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What Is Causing My Cholesterol Levels to Be Out of Range?
Mar 29, 2018

Tracy Campbell
Core Spirit member since Dec 24, 2020
Reading time 2 min.

High cholesterol is a condition that often sneaks up on us. There are usually no symptoms associated with it, yet it could contribute to causing cardiovascular disease if left ignored. High cholesterol stems from either something wrong with the way cholesterol is being made in your body or certain things we are doing in our everyday life to affect it.

The liver is the main organ of the body that makes cholesterol.

While having high total cholesterol levels is not healthy, your body needs still needs some cholesterol to perform many biological functions, such as making hormones (like estrogen or testosterone) and providing structure to cells. In fact, your liver makes most of the cholesterol your body needs on a daily basis.

However, cholesterol levels can also be affected by outside factors, too – including your diet and certain lifestyle factors.

Although there are different types of cholesterol, there are two main types of cholesterol that are commonly considered when assessing your risk for cardiovascular disease: LDL cholesterol and HDL cholesterol. For instance, studies have shown that an increase in LDL cholesterol and lowered HDL cholesterol can raise your risk of having a heart attack or stroke if left untreated.

There are many factors that can cause your cholesterol levels to go out of range.

Some of these factors are unhealthy habits that are within your control. Unfortunately, some of these factors you may have no control over and may require your healthcare provider to help you bring your cholesterol levels back within healthy range.

Your Diet

The foods that you eat may adversely affect your cholesterol levels.

A diet that is high in saturated fat, trans fat, and refined sugars can all adversely affect your cholesterol levels by causing your LDL cholesterol levels to increase and your HDL cholesterol levels to decrease – both of which can contribute to cardiovascular disease if such a diet is consumed long-term. The American Heart Association recommends that only about 5 to 6% of your daily calories come from saturated fat. Trans fats introduced into various foods, such as cookies, cakes, and chips, should be limited or avoided entirely.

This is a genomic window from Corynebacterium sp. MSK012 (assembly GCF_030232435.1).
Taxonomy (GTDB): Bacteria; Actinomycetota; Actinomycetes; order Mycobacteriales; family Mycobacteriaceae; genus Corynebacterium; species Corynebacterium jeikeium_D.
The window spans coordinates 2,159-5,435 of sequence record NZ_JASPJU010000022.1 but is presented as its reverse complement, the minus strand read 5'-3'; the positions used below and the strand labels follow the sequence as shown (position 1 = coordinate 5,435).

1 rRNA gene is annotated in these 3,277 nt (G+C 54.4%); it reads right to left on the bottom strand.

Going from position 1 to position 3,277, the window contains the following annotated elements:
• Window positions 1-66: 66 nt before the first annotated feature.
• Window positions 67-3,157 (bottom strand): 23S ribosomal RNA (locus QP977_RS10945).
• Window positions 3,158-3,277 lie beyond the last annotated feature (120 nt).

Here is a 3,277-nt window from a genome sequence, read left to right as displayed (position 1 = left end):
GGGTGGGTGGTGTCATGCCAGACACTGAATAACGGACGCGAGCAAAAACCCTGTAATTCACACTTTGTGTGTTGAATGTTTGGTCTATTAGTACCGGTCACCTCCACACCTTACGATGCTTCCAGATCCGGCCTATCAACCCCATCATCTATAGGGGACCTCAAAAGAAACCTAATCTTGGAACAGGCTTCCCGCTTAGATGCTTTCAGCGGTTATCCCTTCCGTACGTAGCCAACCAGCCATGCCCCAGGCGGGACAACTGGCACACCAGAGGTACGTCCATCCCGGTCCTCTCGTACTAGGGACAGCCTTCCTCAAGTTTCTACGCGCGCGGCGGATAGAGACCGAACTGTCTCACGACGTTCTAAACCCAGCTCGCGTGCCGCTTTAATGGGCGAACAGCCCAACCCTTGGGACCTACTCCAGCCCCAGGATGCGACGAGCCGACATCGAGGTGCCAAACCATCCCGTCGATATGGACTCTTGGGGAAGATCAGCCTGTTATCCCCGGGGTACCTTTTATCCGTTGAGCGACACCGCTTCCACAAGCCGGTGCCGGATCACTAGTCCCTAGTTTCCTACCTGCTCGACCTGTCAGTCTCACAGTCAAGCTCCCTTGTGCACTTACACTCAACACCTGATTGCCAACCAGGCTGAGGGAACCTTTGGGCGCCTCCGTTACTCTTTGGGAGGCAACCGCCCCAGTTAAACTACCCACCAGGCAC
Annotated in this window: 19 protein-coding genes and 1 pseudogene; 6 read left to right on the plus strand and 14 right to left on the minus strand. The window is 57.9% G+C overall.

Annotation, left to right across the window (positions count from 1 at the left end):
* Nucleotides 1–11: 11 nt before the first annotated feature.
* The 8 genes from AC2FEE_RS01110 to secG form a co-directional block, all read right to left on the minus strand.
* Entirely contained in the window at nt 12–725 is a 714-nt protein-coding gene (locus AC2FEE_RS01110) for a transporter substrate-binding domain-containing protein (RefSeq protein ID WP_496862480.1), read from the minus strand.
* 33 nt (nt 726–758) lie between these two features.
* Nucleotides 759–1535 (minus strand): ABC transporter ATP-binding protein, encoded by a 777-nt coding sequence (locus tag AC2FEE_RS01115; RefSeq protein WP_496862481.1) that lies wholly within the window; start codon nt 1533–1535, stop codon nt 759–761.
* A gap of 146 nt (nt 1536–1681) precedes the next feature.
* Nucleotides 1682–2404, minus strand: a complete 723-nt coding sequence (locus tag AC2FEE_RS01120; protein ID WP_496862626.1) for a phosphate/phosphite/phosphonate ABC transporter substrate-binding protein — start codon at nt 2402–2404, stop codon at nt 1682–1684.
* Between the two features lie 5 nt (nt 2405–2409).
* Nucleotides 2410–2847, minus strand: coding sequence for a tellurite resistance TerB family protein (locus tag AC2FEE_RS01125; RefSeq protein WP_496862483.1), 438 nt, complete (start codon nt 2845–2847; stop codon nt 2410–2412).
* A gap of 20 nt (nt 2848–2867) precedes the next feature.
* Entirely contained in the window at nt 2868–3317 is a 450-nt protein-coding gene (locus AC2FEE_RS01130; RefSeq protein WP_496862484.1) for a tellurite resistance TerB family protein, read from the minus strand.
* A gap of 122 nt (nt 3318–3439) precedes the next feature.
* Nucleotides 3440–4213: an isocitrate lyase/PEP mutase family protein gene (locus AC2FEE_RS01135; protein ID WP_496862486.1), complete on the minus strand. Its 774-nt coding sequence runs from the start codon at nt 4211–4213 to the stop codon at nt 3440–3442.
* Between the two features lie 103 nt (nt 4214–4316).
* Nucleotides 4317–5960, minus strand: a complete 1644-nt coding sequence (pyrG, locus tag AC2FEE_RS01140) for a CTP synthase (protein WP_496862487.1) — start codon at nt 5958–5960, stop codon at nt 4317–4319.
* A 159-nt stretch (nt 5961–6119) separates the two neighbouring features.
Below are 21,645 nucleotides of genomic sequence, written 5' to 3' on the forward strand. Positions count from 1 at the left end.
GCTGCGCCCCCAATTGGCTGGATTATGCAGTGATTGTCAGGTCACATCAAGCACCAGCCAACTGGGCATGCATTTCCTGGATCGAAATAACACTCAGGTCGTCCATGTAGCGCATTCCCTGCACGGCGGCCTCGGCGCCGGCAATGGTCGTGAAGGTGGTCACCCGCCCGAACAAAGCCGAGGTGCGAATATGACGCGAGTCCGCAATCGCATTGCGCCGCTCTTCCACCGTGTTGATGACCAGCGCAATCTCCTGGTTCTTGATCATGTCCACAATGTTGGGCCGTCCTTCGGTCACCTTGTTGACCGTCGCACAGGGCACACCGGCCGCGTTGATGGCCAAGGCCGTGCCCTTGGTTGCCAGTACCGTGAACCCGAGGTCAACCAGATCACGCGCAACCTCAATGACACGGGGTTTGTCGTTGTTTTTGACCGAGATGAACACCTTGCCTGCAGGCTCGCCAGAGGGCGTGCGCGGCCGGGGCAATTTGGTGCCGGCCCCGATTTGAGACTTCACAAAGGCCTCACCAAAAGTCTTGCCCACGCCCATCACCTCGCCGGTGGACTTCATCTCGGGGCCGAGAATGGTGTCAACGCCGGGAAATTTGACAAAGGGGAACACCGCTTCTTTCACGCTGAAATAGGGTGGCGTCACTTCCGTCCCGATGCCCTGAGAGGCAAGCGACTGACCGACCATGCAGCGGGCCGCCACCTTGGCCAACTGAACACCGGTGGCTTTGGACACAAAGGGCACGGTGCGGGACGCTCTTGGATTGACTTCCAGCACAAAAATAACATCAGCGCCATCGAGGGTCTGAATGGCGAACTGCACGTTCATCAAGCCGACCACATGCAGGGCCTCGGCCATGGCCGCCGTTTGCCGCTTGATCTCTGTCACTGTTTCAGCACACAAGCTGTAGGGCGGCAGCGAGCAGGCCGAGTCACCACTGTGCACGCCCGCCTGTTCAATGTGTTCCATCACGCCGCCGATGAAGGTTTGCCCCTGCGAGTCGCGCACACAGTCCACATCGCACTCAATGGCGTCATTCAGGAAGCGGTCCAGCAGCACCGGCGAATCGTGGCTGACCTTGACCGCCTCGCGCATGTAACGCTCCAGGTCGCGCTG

Your Medical Condition

If left untreated, some medical conditions may also cause your LDL cholesterol levels to increase. These conditions include diabetes, obesity, hypothyroidism, and kidney disease. In most cases, addressing these underlying medical conditions will bring your cholesterol levels back within healthy levels.

Your Medication

Some medications that you are taking for other medical conditions may also cause a slight elevation in your LDL cholesterol levels.

These include beta blockers and diuretics, which help lower your blood pressure, and birth control pills. Your healthcare provider will monitor your lipid profile if you taking a medication that could adversely affect your cholesterol levels.

Your Lifestyle

There are other things that you are doing in your everyday life that could be causing your cholesterol levels to be too high. Factors such as being in a high stress environment, not getting enough exercise, smoking cigarettes, and lack of sleep can cause your LDL cholesterol levels to increase to some degree – and in some cases, also lower HDL cholesterol. Making positive changes in your lifestyle by eliminating these unhealthy habits could improve your lipid profile.

Your Genes

Increased LDL cholesterol, decreased HDL cholesterol, or a combination of both may also be inherited from one of your parents. Early onset cholesterol diseases have been most studied and linked to mutations in the receptor for LDL or apolipoprotein B. There are still studies underway to identify other defective genes that may play a role in the development of high cholesterol and cardiovascular disease – especially in cases where it appears later on in life. If you have a family history of high cholesterol or cardiovascular disease, you should disclose this to your healthcare provider.

by Jennifer Moll For Very Well

Tracy Campbell

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